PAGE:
Regions and Neighborhoods: Greater Northside Management District Reflects Houston's Diversity
Houston’s Greater Northside is home to a lot of gems, including Instagram-worthy scenes, diverse cuisine, historic neighborhoods, parks and trails and the iconic Houston Farmers Market. The Partnership recently spent the day with the Greater Northside Management District to explore what their area has to offer.
"We are Houston at the core"
The district focuses on promoting economic development, improving the quality of life for commercial and residential property owners and creating opportunities for new development. It encompasses more than 24 square miles north of downtown Houston. The vastness of the district means it serves a diverse population. From historic neighborhoods like Lindale Park and Woodland Heights to emerging ones like Hardy Yards, the district offers something for everyone.
“We are Houston at the core. Reflecting the diversity of the city,” said Rebecca Reyna, Executive Director of GNMD.
Certain neighborhoods on the south side of the district are considered some of the oldest in Houston, established in the 1880sand settled primarily by immigrants from central and southern Europe. Today, you’ll find a mostly Hispanic population, which is once again transforming as more people move into the district. Reyna said character and prime location are what draw people to the area.
“I’ve noticed people moving here want to keep the character and they’re getting involved in their community,” she said.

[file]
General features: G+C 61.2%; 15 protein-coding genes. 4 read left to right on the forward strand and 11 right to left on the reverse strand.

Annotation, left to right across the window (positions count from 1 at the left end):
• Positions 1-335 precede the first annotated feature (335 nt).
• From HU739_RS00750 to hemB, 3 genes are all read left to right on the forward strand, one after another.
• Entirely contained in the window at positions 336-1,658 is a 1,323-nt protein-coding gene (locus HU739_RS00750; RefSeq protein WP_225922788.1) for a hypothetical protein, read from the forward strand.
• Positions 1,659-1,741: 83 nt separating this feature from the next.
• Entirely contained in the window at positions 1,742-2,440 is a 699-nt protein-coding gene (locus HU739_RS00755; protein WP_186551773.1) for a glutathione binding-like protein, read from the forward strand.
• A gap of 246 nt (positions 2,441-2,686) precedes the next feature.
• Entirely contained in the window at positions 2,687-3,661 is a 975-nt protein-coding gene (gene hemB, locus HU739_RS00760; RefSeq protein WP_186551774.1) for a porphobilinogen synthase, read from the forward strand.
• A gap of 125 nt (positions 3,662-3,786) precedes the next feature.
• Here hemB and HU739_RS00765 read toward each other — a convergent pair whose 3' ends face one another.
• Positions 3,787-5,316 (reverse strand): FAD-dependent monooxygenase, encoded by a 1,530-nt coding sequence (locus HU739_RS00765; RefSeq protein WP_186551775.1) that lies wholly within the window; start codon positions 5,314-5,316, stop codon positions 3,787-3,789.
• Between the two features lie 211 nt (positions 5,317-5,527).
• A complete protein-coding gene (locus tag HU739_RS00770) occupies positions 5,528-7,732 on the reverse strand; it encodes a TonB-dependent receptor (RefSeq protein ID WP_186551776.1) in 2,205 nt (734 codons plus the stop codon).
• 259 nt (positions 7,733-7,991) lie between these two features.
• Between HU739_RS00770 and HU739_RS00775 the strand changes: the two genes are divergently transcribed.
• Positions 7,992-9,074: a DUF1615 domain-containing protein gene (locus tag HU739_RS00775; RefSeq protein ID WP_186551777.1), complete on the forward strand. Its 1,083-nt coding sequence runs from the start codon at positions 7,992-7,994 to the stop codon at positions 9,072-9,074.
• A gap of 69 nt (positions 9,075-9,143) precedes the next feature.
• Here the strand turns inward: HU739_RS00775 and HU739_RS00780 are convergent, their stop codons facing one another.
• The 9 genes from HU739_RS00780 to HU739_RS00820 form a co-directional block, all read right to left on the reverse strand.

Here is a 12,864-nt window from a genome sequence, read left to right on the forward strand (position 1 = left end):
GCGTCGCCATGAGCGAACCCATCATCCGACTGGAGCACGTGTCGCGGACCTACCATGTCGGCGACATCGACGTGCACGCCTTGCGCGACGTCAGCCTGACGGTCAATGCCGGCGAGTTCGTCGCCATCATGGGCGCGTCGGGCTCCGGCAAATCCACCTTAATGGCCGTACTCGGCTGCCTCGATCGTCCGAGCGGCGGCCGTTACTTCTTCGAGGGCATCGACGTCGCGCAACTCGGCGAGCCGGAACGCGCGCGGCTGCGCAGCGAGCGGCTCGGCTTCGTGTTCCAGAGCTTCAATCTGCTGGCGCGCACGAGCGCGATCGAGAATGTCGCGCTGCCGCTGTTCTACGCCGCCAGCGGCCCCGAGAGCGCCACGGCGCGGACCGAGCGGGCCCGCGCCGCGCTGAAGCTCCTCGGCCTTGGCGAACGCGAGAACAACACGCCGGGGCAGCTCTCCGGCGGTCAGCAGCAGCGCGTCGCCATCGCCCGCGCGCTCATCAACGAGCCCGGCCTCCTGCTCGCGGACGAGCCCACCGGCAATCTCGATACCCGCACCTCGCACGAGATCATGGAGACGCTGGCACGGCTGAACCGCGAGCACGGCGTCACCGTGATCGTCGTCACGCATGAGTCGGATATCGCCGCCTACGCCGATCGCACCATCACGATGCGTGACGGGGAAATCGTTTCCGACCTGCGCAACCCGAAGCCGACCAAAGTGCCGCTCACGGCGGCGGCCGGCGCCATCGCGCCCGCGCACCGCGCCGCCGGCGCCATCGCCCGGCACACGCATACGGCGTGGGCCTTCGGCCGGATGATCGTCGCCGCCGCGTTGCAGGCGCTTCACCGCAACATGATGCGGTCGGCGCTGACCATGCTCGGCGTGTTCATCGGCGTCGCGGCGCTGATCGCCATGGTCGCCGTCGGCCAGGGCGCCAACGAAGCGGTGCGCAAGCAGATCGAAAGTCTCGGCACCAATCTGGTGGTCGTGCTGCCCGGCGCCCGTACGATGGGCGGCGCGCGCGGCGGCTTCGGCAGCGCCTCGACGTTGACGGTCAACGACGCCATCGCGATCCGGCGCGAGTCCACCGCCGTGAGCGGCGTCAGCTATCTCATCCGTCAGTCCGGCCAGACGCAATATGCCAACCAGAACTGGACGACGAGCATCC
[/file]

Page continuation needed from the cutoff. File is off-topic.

The district is easily accessible via the Hardy Toll Road, Loop 610, I-45, I-10 and I-69, allowing drivers to get to most parts of the city within roughly 20 minutes. The METRORail Red Line also provides service to the district and there are more than 10 Bcycle stations in the area.
The district is covered with public art murals, many designed by Houston artists, including Gelson Lemus, better known as W3r3on3.
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The Business Community and Projects on the Horizon
The GNMD is home to more than 10,000 businesses, more than 5,000 commercial, retail and industrial properties and more than 150 restaurants.
Conceptual rendering of Meow Wolf at former Moncrief Lenoir buildings. (Courtesy: The Deal Company/E-Studio Group)
Conceptual rendering of courtyard at Moncrief Lenoir buildings (Courtesy: The Deal Company/E-Studio Group)
Conceptual rendering of Moncrief Lenoir buildings. (Courtesy: The Deal Company/E-Studio Group)
Conceptual rendering of media venue at Moncrief Lenoir buildings. (Courtesy: The Deal Company/E-Studio Group)
Reyna said there are many exciting developments underway or on the horizon, including the redevelopment of the historic Moncrief Lenoir Manufacturing Company buildings across the street from Saint Arnold Brewing Company. According to developer DealCo, Meow Wolf will be the anchor tenant of the 120,000-square-foot mixed-use space, offering restaurants, event space, artist studios and galleries, creative workspace, loft offices and more. Meow Wolf, an immersive art experience, is expected to open its Houston “portal” in 2024.
A 10-acre tract of land in Hardy Yards, owned by the city, will be developed into affordable single-family homes with commercial and multi-family housing along North Main Street. Reyna is also excited about a $6 million project to reconstruct Quitman Street from Houston Avenue to Elysian Street to add sidewalks, lighting, bike lanes and more.
Some of the notable businesses and restaurants located across the district include:
Saint Arnold Brewing Company
El Bolillo Bakery
Teotihuacan Mexican Café (original location)
Houston Farmers Market
White Oak Music Hall
Houston Foam Plastics
A few hidden gems:
Granel Spice Market
Big Owl Craft Brew House
Butterfly Pocket Park
Great view of downtown Houston from White Oak Bayou Greenway Bike Trailhead near Henry and South Streets
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